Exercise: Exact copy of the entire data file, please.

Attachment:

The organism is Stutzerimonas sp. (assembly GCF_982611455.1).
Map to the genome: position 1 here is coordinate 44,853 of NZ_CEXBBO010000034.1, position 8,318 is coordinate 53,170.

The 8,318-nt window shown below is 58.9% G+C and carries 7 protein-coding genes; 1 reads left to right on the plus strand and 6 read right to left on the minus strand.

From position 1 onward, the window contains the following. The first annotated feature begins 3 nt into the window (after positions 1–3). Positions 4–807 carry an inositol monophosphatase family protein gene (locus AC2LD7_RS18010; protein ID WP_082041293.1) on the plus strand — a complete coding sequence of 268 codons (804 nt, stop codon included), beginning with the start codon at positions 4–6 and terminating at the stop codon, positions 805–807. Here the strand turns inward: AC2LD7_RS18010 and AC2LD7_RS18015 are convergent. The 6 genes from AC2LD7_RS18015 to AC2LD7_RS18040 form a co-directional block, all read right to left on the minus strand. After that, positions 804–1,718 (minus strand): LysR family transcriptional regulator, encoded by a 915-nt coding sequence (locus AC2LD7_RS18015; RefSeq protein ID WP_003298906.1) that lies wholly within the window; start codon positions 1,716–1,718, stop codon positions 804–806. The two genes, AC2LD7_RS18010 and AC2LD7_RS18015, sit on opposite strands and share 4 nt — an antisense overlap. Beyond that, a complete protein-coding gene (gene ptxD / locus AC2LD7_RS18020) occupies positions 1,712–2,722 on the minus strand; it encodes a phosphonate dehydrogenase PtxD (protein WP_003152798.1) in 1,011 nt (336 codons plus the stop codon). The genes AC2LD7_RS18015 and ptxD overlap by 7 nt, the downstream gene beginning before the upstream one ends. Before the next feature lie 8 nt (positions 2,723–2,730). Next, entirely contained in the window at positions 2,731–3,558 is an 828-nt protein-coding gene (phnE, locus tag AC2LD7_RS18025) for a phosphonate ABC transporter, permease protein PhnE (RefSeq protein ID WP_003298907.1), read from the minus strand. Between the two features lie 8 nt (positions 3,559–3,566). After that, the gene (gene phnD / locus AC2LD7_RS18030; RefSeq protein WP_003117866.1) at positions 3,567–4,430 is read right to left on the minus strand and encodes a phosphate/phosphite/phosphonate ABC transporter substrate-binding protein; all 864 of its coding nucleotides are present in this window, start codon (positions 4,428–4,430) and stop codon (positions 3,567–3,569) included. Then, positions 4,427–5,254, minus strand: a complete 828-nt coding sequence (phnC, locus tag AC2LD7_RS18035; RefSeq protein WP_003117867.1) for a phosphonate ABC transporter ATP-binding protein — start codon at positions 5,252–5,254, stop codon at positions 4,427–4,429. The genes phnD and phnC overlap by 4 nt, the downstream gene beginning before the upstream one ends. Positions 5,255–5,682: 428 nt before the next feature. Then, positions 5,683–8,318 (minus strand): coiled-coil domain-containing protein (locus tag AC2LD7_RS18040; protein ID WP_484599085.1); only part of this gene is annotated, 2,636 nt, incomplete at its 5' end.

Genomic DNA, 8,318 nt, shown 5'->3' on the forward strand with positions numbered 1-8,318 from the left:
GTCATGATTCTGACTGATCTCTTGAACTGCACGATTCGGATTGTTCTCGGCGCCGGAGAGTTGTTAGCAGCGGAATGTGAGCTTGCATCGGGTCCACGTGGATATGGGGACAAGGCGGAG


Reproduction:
The organism is Stutzerimonas sp. (assembly GCF_982611455.1).
Map to the genome: position 1 here is coordinate 44,853 of NZ_CEXBBO010000034.1, position 8,318 is coordinate 53,170.

The 8,318-nt window shown below is 58.9% G+C and carries 7 protein-coding genes; 1 reads left to right on the plus strand and 6 read right to left on the minus strand.

From position 1 onward, the window contains the following. The first annotated feature begins 3 nt into the window (after positions 1–3). Positions 4–807 carry an inositol monophosphatase family protein gene (locus AC2LD7_RS18010; protein ID WP_082041293.1) on the plus strand — a complete coding sequence of 268 codons (804 nt, stop codon included), beginning with the start codon at positions 4–6 and terminating at the stop codon, positions 805–807. Here the strand turns inward: AC2LD7_RS18010 and AC2LD7_RS18015 are convergent. The 6 genes from AC2LD7_RS18015 to AC2LD7_RS18040 form a co-directional block, all read right to left on the minus strand. After that, positions 804–1,718 (minus strand): LysR family transcriptional regulator, encoded by a 915-nt coding sequence (locus AC2LD7_RS18015; RefSeq protein ID WP_003298906.1) that lies wholly within the window; start codon positions 1,716–1,718, stop codon positions 804–806. The two genes, AC2LD7_RS18010 and AC2LD7_RS18015, sit on opposite strands and share 4 nt — an antisense overlap. Beyond that, a complete protein-coding gene (gene ptxD / locus AC2LD7_RS18020) occupies positions 1,712–2,722 on the minus strand; it encodes a phosphonate dehydrogenase PtxD (protein WP_003152798.1) in 1,011 nt (336 codons plus the stop codon). The genes AC2LD7_RS18015 and ptxD overlap by 7 nt, the downstream gene beginning before the upstream one ends. Before the next feature lie 8 nt (positions 2,723–2,730). Next, entirely contained in the window at positions 2,731–3,558 is an 828-nt protein-coding gene (phnE, locus tag AC2LD7_RS18025) for a phosphonate ABC transporter, permease protein PhnE (RefSeq protein ID WP_003298907.1), read from the minus strand. Between the two features lie 8 nt (positions 3,559–3,566). After that, the gene (gene phnD / locus AC2LD7_RS18030; RefSeq protein WP_003117866.1) at positions 3,567–4,430 is read right to left on the minus strand and encodes a phosphate/phosphite/phosphonate ABC transporter substrate-binding protein; all 864 of its coding nucleotides are present in this window, start codon (positions 4,428–4,430) and stop codon (positions 3,567–3,569) included. Then, positions 4,427–5,254, minus strand: a complete 828-nt coding sequence (phnC, locus tag AC2LD7_RS18035; RefSeq protein WP_003117867.1) for a phosphonate ABC transporter ATP-binding protein — start codon at positions 5,252–5,254, stop codon at positions 4,427–4,429. The genes phnD and phnC overlap by 4 nt, the downstream gene beginning before the upstream one ends. Positions 5,255–5,682: 428 nt before the next feature. Then, positions 5,683–8,318 (minus strand): coiled-coil domain-containing protein (locus tag AC2LD7_RS18040; protein ID WP_484599085.1); only part of this gene is annotated, 2,636 nt, incomplete at its 5' end.

Genomic DNA, 8,318 nt, shown 5'->3' on the forward strand with positions numbered 1-8,318 from the left:
GTCATGATTCTGACTGATCTCTTGAACTGCACGATTCGGATTGTTCTCGGCGCCGGAGAGTTGTTAGCAGCGGAATGTGAGCTTGCATCGGGTCCACGTGGATATGGGGACAAGGCGGAG